Elizabeth Jones discovers the sad deterioration of the mangroves in Hungry Bay.

There’s one issue my sister and I can never agree on, and that’s musical comedy. She hates it. Not for her the barbed brilliance of Cabaret or the passionate sweep of Les Miserables. That’s because South Pacific ruined the whole genre for her. “Happy talk, keep talking happy talk/Talk about things you like to do/You got to have a dream, if you don’t have a dream/How you gonna have a dream come true?” she mimics savagely. “Yuck.”

I’m laughing, remembering this, as we set out to make one of my dreams come true. I have always wanted to see Hungry Bay as described by Suzette Lloyd and later William E. S. Zuill in his Bermuda Journey. I imagine a sort of supersize Riddell’s Bay-that is, a larger bay with an even larger mangrove forest. I imagine, too, following mysterious pathways through the nature reserve that is clearly marked on the map.

So here we are in search of which road? Happy Talk Lane, presumably named by someone who doesn’t (or didn’t) share my sister’s contempt for the song. Actually, we started our walk in the Botanical Gardens in Paget. The carefully spaced trees on the southern slopes are alive, but they have a forlorn though gallant air. I look for the jacaranda blossoms, which are sometimes abundantly beautiful in April. But the white cedars are there, their flushed-pink trumpet blossoms with yellow-tinged throats flutter down in the breeze, becoming drenched in the wet grass.

In contrast, Happy Talk Lane, on the opposite side of South Road, is lush, with more hedge, shrub and vine than tree. That said, white cedars thrive here, too, although only the flowers are visible. The trunks are lost in the melee. The tiny white flowers of the deadly nightshade draw my attention, as do the bright scarlet of a hibiscus scrambling down a dry stone wall and the voluminous curtain of morning glory, and ruellia, with its softly petulant blue petals, insinuates its way along the roadside. We’re not talking much, but the feral chickens are, and a few geese hiss as we approach. 

We turn onto Happy Talk Drive and see a garden filled with the smudged pinks, whites and mauves of periwinkles allowed to run wild. A soft rain starts to fall, and the clumps melt into a pink mist. Ahead of us are two parallel lanes, divided by a magnificent match-me-if-you-can hedge, alternately copper and green. At this point we realise we’re definitely on private property, a fact confirmed by the owner of the hedge, who kindly points out the periphery of the nature reserve. We peer through a mesh of twisted Mexican-pepper roots and can just make out a few mangrove roots pushing up through the mud. None of the pathways I imagined, though, materialise. We have an occasional glimpse of a thin layer of water, but a view of the bay is impossible from this vantage. However, we do hear the distant thunder of the ocean, which reminds me of William Zuill’s explanation for the name Hungry Bay: “…the moan of the sea on the breaker outside the bay, which is often heard before rain, was likened to the roar of a hungry animal.”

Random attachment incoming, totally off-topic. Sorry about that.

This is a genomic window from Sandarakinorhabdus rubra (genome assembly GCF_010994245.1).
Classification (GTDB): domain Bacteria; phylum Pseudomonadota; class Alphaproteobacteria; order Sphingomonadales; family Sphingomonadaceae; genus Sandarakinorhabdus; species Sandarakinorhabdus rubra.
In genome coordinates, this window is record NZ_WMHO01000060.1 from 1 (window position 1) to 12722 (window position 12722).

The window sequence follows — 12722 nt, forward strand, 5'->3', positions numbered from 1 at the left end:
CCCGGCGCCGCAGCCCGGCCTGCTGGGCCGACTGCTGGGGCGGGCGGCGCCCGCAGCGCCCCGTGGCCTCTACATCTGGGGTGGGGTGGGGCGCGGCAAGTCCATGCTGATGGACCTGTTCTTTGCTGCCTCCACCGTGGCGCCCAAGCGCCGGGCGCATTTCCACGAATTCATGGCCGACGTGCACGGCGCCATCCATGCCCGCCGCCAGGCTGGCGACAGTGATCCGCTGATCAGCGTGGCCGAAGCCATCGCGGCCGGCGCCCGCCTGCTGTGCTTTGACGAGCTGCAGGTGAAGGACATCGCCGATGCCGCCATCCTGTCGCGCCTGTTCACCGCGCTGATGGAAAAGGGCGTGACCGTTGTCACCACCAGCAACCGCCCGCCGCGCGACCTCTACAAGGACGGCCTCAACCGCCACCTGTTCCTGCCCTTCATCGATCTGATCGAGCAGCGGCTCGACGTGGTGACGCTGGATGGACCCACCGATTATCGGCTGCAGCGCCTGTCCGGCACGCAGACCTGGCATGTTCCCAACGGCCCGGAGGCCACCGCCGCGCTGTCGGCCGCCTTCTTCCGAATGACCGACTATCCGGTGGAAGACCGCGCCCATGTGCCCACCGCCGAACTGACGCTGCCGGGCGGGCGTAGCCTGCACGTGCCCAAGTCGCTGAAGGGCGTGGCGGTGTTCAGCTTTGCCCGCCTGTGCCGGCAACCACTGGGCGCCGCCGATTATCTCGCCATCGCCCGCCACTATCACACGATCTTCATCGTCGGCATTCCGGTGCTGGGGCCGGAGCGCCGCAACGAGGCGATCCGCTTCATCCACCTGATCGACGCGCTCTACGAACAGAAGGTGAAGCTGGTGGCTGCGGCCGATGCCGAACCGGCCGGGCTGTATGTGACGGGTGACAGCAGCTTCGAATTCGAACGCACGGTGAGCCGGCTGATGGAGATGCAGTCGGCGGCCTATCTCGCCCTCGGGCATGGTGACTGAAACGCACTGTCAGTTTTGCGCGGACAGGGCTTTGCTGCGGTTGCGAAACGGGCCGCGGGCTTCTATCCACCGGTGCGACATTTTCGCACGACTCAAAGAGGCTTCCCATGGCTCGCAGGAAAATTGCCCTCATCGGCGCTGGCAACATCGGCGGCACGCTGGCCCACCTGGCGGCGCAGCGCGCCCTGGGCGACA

And that, I think, is that. But the following morning, thanks to Scott Tucker, who gives me permission, I approach Hungry Bay from Lagoon Drive and eventually end up on a private dock. From here I can see as well as hear the ocean and the stretch of headland to the east where a fort once stood. Gnarled, naked dead trunks and branches rise out of the water and edge the curving sea line. The scene is eerie, but the eeriness arises from devastation rather than the mystical beauty I had expected.

Where are the mangroves for which the bay was known? I use the word “devastated” when I talk with Scott later. He agrees. As a boy, he lived nearby and spent many a day exploring the mangrove reserve, sometimes finding himself waist high in mud. And he remembers the tree-climbing crabs and the bay teeming with fish. Hurricanes of late have lashed Hungry Bay, but the mangroves were diminishing prior to the recent storms from erosion and the increase in tidal surges. On this side of the reserve, packed sand has replaced the mud that mangroves love.

After leaving Lagoon Drive, I realise there’s another access to the bay: Tribe Road No. 1 next to Peace Lutheran Church in Paget. I walk up the hill and again find myself in a cluster of private properties, but the road itself is public so I feel legal. Carefully tended gardens brimming with flowers-more periwinkles, hibiscus, star of Bethlehem, to name but a few-and bumpy stone roofs and chimneys lend cottage-y charm. Eventually, I reach another dock directly on the bay and gaze again toward the line of twisting trees, the reserve behind it. And I look ahead, the open bay before me, as the waves – wave after wave after wave – crash remorselessly and yes hungrily, over the breaker.